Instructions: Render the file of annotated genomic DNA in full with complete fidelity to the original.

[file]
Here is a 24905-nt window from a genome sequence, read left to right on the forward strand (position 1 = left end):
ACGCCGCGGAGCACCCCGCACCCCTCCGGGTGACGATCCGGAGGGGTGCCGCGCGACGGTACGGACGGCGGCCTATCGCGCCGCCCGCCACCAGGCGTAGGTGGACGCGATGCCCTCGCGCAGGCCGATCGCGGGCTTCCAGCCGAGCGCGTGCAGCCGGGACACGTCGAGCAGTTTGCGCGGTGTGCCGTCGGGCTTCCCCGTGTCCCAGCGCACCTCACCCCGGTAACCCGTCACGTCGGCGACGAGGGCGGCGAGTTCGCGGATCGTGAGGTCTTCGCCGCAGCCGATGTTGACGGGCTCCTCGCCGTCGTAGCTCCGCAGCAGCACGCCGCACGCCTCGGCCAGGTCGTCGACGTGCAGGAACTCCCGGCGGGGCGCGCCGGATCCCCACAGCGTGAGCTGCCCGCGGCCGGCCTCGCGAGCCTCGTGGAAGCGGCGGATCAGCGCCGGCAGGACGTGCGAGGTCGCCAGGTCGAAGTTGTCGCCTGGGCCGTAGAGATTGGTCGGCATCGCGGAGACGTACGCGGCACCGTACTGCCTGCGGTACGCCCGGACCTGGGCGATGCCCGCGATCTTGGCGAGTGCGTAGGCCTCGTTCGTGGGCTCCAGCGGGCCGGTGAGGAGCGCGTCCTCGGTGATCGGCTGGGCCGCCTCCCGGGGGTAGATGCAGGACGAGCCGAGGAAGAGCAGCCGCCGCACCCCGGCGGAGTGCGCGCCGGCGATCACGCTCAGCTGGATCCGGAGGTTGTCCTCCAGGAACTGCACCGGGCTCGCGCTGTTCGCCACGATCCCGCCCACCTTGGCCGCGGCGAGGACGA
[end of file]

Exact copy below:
Here is a 24905-nt window from a genome sequence, read left to right on the forward strand (position 1 = left end):
ACGCCGCGGAGCACCCCGCACCCCTCCGGGTGACGATCCGGAGGGGTGCCGCGCGACGGTACGGACGGCGGCCTATCGCGCCGCCCGCCACCAGGCGTAGGTGGACGCGATGCCCTCGCGCAGGCCGATCGCGGGCTTCCAGCCGAGCGCGTGCAGCCGGGACACGTCGAGCAGTTTGCGCGGTGTGCCGTCGGGCTTCCCCGTGTCCCAGCGCACCTCACCCCGGTAACCCGTCACGTCGGCGACGAGGGCGGCGAGTTCGCGGATCGTGAGGTCTTCGCCGCAGCCGATGTTGACGGGCTCCTCGCCGTCGTAGCTCCGCAGCAGCACGCCGCACGCCTCGGCCAGGTCGTCGACGTGCAGGAACTCCCGGCGGGGCGCGCCGGATCCCCACAGCGTGAGCTGCCCGCGGCCGGCCTCGCGAGCCTCGTGGAAGCGGCGGATCAGCGCCGGCAGGACGTGCGAGGTCGCCAGGTCGAAGTTGTCGCCTGGGCCGTAGAGATTGGTCGGCATCGCGGAGACGTACGCGGCACCGTACTGCCTGCGGTACGCCCGGACCTGGGCGATGCCCGCGATCTTGGCGAGTGCGTAGGCCTCGTTCGTGGGCTCCAGCGGGCCGGTGAGGAGCGCGTCCTCGGTGATCGGCTGGGCCGCCTCCCGGGGGTAGATGCAGGACGAGCCGAGGAAGAGCAGCCGCCGCACCCCGGCGGAGTGCGCGCCGGCGATCACGCTCAGCTGGATCCGGAGGTTGTCCTCCAGGAACTGCACCGGGCTCGCGCTGTTCGCCACGATCCCGCCCACCTTGGCCGCGGCGAGGACGA